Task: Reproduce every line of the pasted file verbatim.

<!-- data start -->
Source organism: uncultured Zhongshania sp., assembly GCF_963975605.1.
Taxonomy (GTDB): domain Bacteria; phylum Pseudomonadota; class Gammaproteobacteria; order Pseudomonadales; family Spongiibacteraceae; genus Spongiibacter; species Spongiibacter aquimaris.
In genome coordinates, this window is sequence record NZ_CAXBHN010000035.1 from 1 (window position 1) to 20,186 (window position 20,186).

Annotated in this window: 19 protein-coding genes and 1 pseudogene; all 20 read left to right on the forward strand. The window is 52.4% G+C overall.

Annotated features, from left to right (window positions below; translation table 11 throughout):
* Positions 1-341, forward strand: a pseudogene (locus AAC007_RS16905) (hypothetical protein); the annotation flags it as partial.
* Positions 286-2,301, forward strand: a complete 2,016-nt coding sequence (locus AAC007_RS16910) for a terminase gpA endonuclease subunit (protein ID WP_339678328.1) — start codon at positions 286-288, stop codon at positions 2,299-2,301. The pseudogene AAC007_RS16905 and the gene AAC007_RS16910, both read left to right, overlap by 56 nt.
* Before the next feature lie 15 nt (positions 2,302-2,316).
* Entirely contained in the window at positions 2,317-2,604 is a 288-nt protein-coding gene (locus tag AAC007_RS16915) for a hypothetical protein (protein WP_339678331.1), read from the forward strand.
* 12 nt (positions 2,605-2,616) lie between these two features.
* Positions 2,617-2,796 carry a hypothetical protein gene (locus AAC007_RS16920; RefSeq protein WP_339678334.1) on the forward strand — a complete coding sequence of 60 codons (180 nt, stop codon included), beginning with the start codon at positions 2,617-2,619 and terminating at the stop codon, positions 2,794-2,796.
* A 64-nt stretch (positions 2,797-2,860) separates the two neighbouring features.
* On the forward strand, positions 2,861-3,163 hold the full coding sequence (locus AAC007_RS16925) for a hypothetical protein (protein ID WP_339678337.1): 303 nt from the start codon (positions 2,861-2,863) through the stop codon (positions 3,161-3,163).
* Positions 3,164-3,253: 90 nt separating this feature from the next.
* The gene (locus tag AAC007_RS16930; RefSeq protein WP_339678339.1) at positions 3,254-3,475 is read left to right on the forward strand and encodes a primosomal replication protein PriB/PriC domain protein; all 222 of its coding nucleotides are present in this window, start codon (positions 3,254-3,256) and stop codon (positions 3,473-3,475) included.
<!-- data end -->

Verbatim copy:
Source organism: uncultured Zhongshania sp., assembly GCF_963975605.1.
Taxonomy (GTDB): domain Bacteria; phylum Pseudomonadota; class Gammaproteobacteria; order Pseudomonadales; family Spongiibacteraceae; genus Spongiibacter; species Spongiibacter aquimaris.
In genome coordinates, this window is sequence record NZ_CAXBHN010000035.1 from 1 (window position 1) to 20,186 (window position 20,186).

Annotated in this window: 19 protein-coding genes and 1 pseudogene; all 20 read left to right on the forward strand. The window is 52.4% G+C overall.

Annotated features, from left to right (window positions below; translation table 11 throughout):
* Positions 1-341, forward strand: a pseudogene (locus AAC007_RS16905) (hypothetical protein); the annotation flags it as partial.
* Positions 286-2,301, forward strand: a complete 2,016-nt coding sequence (locus AAC007_RS16910) for a terminase gpA endonuclease subunit (protein ID WP_339678328.1) — start codon at positions 286-288, stop codon at positions 2,299-2,301. The pseudogene AAC007_RS16905 and the gene AAC007_RS16910, both read left to right, overlap by 56 nt.
* Before the next feature lie 15 nt (positions 2,302-2,316).
* Entirely contained in the window at positions 2,317-2,604 is a 288-nt protein-coding gene (locus tag AAC007_RS16915) for a hypothetical protein (protein WP_339678331.1), read from the forward strand.
* 12 nt (positions 2,605-2,616) lie between these two features.
* Positions 2,617-2,796 carry a hypothetical protein gene (locus AAC007_RS16920; RefSeq protein WP_339678334.1) on the forward strand — a complete coding sequence of 60 codons (180 nt, stop codon included), beginning with the start codon at positions 2,617-2,619 and terminating at the stop codon, positions 2,794-2,796.
* A 64-nt stretch (positions 2,797-2,860) separates the two neighbouring features.
* On the forward strand, positions 2,861-3,163 hold the full coding sequence (locus AAC007_RS16925) for a hypothetical protein (protein ID WP_339678337.1): 303 nt from the start codon (positions 2,861-2,863) through the stop codon (positions 3,161-3,163).
* Positions 3,164-3,253: 90 nt separating this feature from the next.
* The gene (locus tag AAC007_RS16930; RefSeq protein WP_339678339.1) at positions 3,254-3,475 is read left to right on the forward strand and encodes a primosomal replication protein PriB/PriC domain protein; all 222 of its coding nucleotides are present in this window, start codon (positions 3,254-3,256) and stop codon (positions 3,473-3,475) included.